Minimalism

This term is often associated with an artform, in visual design as well as in music, where everything is scaled down to as few elements as possible. You may remember Philip Glass the composer who created Powaquatsi and Einstein on the beach, just to mention a few of his works.

Now for some years minimalism has also been associated with a form of living where the material components in ones life is reduced to the basic needs. In other words, keeping ones possessions to a minimum.

I have always been a minimalist, with only a few deroutes into excesses and even then in limited form. I feel more at ease with fewer things around me. And I have decluttered, as the modern expression goes, several times in my life and always felt relieved and cleansed on a deeper level when I am only surrounded by things that I need and use in everyday living.

What is it with material things in duplicates and triplicates that then somehow in our capitalist society translates into status?

I have always liked the calmness that space and light provides. It speaks to my soul and I want that conversation to be as smooth and as undisturbed as possible supporting my 3-d life optimally. I suppose my way of living would not sit well with a lot of people and it doesn’t have to, we are all different; but it seems that it is getting more acceptable now. This is by far a new way of living. It has been around for thousands of years all around the world in every culture imaginable. I suppose it has some balancing quality to the surrounding materialistic societies. Like yin and yang. For one to exist its opposite needs to exist too.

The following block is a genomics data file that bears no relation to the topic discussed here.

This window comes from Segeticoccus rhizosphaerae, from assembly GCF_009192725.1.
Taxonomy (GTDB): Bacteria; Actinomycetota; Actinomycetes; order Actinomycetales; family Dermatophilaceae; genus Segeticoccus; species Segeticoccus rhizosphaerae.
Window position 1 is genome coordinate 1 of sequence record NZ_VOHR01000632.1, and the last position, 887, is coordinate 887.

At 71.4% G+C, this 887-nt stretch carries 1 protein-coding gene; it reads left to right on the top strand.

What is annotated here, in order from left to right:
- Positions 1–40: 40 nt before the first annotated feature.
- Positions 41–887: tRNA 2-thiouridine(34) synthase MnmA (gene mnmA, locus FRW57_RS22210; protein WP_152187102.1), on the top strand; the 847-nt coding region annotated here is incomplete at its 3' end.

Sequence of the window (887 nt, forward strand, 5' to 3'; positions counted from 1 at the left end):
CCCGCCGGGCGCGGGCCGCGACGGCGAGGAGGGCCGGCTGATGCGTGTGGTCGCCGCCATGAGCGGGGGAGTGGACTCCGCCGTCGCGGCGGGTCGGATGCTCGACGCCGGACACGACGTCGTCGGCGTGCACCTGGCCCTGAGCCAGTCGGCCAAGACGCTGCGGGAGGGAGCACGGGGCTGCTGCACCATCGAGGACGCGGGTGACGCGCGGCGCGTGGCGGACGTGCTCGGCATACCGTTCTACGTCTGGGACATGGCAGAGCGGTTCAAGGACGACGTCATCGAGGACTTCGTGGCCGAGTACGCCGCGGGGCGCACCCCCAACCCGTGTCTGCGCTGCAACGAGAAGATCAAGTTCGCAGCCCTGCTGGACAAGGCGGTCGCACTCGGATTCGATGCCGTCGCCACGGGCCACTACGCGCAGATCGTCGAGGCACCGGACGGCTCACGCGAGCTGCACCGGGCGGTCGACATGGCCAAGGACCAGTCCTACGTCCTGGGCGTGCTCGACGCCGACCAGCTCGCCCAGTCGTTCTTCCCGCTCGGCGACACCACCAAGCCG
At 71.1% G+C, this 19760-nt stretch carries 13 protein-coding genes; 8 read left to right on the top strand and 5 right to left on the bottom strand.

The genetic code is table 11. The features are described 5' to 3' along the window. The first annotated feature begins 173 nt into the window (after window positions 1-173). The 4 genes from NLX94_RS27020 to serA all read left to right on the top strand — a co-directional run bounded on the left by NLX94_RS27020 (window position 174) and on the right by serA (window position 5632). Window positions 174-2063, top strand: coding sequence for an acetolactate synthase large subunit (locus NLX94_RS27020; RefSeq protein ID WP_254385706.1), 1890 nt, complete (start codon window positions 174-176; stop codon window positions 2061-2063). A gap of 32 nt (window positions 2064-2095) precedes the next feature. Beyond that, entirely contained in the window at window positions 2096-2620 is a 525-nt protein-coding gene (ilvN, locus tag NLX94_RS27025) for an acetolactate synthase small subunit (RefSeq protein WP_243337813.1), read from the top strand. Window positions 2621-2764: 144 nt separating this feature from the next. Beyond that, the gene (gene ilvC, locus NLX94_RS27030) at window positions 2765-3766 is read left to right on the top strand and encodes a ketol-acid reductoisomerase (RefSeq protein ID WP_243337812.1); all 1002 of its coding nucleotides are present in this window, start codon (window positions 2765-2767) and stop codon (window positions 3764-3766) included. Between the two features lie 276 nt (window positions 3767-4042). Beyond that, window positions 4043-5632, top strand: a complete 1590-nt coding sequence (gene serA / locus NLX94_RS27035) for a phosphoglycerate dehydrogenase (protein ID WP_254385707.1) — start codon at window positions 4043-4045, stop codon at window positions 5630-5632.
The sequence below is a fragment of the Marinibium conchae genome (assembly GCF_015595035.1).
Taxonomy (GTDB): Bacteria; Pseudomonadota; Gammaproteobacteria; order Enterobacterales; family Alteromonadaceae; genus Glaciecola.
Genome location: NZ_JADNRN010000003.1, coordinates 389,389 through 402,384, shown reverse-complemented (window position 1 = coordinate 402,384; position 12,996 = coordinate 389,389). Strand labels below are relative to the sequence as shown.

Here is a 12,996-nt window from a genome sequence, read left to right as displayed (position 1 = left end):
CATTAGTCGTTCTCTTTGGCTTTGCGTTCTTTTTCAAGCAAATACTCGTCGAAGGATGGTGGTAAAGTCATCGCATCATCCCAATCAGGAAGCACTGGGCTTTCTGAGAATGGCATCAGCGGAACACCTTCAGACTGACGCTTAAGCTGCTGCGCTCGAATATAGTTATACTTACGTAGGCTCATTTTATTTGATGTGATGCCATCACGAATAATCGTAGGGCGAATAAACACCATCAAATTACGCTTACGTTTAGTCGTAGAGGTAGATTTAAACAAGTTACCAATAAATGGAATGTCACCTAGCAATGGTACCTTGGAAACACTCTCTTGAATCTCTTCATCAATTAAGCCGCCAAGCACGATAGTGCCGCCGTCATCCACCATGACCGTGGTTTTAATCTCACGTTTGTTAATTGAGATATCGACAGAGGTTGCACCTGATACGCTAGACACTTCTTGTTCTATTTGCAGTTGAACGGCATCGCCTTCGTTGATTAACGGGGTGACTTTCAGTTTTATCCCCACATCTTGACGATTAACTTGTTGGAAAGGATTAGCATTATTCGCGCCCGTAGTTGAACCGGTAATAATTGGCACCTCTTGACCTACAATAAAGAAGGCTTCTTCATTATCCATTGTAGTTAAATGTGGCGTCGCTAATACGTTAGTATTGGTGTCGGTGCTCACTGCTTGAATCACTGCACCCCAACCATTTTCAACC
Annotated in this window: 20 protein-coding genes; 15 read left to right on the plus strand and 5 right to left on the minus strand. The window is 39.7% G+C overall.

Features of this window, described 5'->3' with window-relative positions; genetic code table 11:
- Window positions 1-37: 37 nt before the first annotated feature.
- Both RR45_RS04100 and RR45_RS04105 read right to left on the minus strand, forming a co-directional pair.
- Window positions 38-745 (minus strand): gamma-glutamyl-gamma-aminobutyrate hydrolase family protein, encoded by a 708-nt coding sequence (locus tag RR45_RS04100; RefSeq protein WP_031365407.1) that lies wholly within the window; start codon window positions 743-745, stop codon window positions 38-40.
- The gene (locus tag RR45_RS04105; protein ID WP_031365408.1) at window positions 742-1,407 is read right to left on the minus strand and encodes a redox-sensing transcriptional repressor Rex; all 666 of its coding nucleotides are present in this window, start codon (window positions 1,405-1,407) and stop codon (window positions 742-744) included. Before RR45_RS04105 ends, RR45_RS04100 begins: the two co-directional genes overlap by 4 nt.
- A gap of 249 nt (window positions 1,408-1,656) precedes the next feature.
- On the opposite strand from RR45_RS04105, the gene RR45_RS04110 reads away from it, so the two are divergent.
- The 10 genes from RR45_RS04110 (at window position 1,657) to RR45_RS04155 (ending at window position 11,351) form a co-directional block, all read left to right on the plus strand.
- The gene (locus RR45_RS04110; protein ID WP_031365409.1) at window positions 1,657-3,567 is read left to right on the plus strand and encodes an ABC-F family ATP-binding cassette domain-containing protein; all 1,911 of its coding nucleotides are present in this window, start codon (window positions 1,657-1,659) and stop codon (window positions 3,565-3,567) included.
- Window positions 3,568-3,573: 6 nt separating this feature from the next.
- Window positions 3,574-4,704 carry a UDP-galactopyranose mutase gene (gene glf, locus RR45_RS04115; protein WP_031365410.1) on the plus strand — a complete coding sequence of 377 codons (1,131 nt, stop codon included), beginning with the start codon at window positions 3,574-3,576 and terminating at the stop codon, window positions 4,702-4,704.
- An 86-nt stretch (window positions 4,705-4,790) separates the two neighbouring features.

I remember periods in my life where I bought into the meme of copying my surroundings in order to be accepted and in the course of that  I lost the essence of me. But I do actually appreciate these periods too, because they definately helped finetune who I am and what my life-philosophy is and for this I am eternally gratefull.

I thrive on being surrounded by carefully selected items that express the spirit of me. It gives me freedom, sparks my creative core and gives the gift of being present in an uncomplicated and undistracted manner.

So minimalism, or whatever term one gives it, is not only a way of living, it is a way of being.